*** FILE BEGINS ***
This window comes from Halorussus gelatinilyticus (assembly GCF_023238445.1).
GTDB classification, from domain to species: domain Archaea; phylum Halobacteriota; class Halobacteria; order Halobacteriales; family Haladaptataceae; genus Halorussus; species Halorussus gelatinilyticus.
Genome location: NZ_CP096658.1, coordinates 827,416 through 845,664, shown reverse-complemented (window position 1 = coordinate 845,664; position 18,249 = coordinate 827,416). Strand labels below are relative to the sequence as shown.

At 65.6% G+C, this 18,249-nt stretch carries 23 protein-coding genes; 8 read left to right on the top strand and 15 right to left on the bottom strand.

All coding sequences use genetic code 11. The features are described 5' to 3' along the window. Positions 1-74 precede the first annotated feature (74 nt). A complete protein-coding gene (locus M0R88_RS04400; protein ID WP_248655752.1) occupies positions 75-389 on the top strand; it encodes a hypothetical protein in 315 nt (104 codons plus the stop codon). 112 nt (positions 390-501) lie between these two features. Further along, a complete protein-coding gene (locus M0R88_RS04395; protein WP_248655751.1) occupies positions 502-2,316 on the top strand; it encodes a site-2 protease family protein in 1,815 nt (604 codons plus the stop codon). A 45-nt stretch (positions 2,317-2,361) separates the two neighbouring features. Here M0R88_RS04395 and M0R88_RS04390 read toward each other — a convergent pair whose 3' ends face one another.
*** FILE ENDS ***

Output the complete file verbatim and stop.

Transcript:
This window comes from Halorussus gelatinilyticus (assembly GCF_023238445.1).
GTDB classification, from domain to species: domain Archaea; phylum Halobacteriota; class Halobacteria; order Halobacteriales; family Haladaptataceae; genus Halorussus; species Halorussus gelatinilyticus.
Genome location: NZ_CP096658.1, coordinates 827,416 through 845,664, shown reverse-complemented (window position 1 = coordinate 845,664; position 18,249 = coordinate 827,416). Strand labels below are relative to the sequence as shown.

At 65.6% G+C, this 18,249-nt stretch carries 23 protein-coding genes; 8 read left to right on the top strand and 15 right to left on the bottom strand.

All coding sequences use genetic code 11. The features are described 5' to 3' along the window. Positions 1-74 precede the first annotated feature (74 nt). A complete protein-coding gene (locus M0R88_RS04400; protein ID WP_248655752.1) occupies positions 75-389 on the top strand; it encodes a hypothetical protein in 315 nt (104 codons plus the stop codon). 112 nt (positions 390-501) lie between these two features. Further along, a complete protein-coding gene (locus M0R88_RS04395; protein WP_248655751.1) occupies positions 502-2,316 on the top strand; it encodes a site-2 protease family protein in 1,815 nt (604 codons plus the stop codon). A 45-nt stretch (positions 2,317-2,361) separates the two neighbouring features. Here M0R88_RS04395 and M0R88_RS04390 read toward each other — a convergent pair whose 3' ends face one another.